I know, that headline is trouble. You're always treading dangerous ground when you insist on defining what makes a good this or the right kind of that, as if there is no room for change or improvement when it comes to classic properties. Of course there is — Jason Segel's 2011 Muppet film approached the concept from an entirely different direction. It didn't hit all of its marks, but it prevailed overall in its conceit: make a movie not about Muppets, but about Muppet fandom. But Muppets Most Wanted, in absence of a clear mission statement and fueled largely by the monetary glimmers of the sequel game (the film's opening number admits this outright), has fewer marks readily available to hit. Landing in the ambiguity between the classic Muppet adventure formula and Segel's post-modern Henson appreciation party, Most Wanted feels like a failure on both counts. It doesn't know which kind of movie it wants to, or should, be. So it doesn't really be anything.
On the one hand, there's the half-cocked "get-the-band-back-together" through line, mimicking but not quite accomplishing the spirit of the 2011 picture. None of the Muppets are particularly likable or charming in this turn, and even fewer of them actually given anything to do. Kermit loses his s**t in the first act after a spat with Piggy and a barrage of insubordination from his troupe (provoked by the nefarious Dominic Badguy, Ricky Gervais), storms off in a huff, and gets swept up in a case of mistaken identity when his criminal doppelganger Constantine pulls the old switcheroo, landing Kermit in a Russian gulag. You'd think this would be a good opportunity for the second tier of Muppet favorites — Piggy, Fozzy, Gonzo, Scooter, Rowlf, et al — to go on a search and rescue... but save for a very brief sequence at the tail end of this achingly long film, none of the other Muppets are giving anything to do. They just hem and haw and perform the occasional "Indoor Running of the Bulls" while Dominic and Constantine scheme, rob banks, and bicker.
Meanwhile, Kermit has some fun in prison — a far more endearing plot that sees him befriending the merry convicts, organizing a penitentiary revue, and even winning the heart of the vicious warden Nadia (Tina Fey). If only we could spend more time with real Kermit and less time with fake Kermit and his second banana Gervais, an effectively boring pair.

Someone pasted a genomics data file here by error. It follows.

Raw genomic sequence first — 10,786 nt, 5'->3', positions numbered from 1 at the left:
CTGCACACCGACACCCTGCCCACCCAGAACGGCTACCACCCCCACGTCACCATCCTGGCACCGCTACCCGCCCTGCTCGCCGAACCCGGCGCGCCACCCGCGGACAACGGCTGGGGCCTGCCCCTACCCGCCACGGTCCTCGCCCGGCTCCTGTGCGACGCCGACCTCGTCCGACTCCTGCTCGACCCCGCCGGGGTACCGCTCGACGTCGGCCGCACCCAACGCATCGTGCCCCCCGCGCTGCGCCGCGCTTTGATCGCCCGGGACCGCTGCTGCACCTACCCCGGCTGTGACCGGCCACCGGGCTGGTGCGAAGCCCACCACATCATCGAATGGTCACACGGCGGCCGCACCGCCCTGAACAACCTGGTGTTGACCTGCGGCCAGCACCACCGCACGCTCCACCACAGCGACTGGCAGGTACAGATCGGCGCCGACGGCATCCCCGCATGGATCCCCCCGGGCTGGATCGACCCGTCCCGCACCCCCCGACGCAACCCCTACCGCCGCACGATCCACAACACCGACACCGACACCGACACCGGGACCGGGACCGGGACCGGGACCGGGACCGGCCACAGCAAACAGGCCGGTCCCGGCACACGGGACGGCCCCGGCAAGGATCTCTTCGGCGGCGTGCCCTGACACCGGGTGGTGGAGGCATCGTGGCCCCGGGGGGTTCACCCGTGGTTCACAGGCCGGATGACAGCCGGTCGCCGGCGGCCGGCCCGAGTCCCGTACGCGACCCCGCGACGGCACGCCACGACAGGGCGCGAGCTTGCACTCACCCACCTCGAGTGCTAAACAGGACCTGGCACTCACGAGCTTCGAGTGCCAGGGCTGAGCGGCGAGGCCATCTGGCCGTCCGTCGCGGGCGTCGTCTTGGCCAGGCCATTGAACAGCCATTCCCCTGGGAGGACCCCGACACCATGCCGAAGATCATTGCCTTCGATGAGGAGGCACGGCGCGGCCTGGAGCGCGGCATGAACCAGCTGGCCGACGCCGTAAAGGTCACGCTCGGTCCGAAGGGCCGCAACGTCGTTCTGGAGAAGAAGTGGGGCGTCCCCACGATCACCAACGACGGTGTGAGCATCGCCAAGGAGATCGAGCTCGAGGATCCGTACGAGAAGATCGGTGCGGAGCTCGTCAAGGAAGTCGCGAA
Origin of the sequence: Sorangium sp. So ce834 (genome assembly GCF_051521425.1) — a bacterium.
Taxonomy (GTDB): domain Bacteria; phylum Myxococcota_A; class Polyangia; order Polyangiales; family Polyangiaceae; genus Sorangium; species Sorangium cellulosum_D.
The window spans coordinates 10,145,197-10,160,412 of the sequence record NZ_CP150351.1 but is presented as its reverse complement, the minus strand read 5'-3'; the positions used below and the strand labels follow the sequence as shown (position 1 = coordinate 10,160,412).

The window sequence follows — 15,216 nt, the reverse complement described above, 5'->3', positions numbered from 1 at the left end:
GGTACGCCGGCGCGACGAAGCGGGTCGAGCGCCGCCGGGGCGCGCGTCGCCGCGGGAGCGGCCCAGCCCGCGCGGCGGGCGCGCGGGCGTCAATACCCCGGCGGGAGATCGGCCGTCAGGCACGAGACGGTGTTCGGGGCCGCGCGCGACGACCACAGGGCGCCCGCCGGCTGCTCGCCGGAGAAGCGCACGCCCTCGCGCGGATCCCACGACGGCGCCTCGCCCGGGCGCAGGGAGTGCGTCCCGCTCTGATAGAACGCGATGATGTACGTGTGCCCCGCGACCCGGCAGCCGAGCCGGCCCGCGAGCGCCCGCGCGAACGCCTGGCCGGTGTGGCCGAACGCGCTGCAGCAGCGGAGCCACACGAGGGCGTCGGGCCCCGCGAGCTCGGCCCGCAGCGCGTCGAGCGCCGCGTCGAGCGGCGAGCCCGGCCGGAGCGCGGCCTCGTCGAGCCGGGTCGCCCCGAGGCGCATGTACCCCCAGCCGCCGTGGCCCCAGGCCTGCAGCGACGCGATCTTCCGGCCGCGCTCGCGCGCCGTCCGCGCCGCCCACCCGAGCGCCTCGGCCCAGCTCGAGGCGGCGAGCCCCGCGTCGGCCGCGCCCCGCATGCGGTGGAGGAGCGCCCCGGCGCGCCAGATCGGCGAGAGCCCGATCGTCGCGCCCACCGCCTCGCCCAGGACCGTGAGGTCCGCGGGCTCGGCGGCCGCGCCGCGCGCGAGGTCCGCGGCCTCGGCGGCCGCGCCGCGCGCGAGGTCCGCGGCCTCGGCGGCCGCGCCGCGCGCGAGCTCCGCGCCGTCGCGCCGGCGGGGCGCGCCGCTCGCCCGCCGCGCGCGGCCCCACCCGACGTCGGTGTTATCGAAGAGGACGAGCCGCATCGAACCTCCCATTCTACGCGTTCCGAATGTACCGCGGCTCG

On the other hand, though, there's the Muppet shtick that fans of The Great Muppet Caper and Muppet Treasure Island — and yes, The Muppet Show itself — will deem the movie's best material: CIA Agent Sam Eagle and Interpol Agent Jean Pierre Napoleon (Ty Burrell) hot on the trail of Constantine and Dominic. Here, we get a different type of Muppet movie entirely from what Segel and the A-plot in Most Wanted are opting: the old fashioned vaudeville act, with Sam standing as an independent entity from his googly-eyed brethren, on a goofy, musical prowl with Burrell that fuels the film with its best and most consistent chuckles. Their "Interrogation Song" number is outstanding, exemplifying the many talents of Flight of the Conchords' Bret McKenzie, who wrote all the music for this and the previous film.
The best player in the World for movie trailers, Hollywood interviews and movie clips.
Unfortunately, Muppets Most Wanted isn't sure that it wants to be The Great Muppet Caper, beheld so stubbornly to its Segelian roots. There's a palpable compulsion to stick with this agonizingly self-aware, nostalgia-crazy, brimming-beacons-of-the-past-in-a-callous-today theme that doesn't work a fraction as well as it did in the 2011 film. Without a legitimate celebration of any of our favorite characters, how could it? With so much going on in this movie, and such a lengthy runtime at just under two hours, it's a sure sign of failure that we walk away feeling like we spent barely any time with the Muppets.
Follow @Michael Arbeiter
| Follow @Hollywood_com
David Mitchell's novel Cloud Atlas consists of six stories set in various periods between 1850 and a time far into Earth's post-apocalyptic future. Each segment lives on its own the previous first person account picked up and read by a character in its successor creating connective tissue between each moment in time. The various stories remain intact for Tom Tykwer's (Run Lola Run) Lana Wachowski's and Andy Wachowski's (The Matrix) film adaptation which debuted at the Toronto International Film Festival. The massive change comes from the interweaving of the book's parts into one three-hour saga — a move that elevates the material and transforms Cloud Atlas in to a work of epic proportions.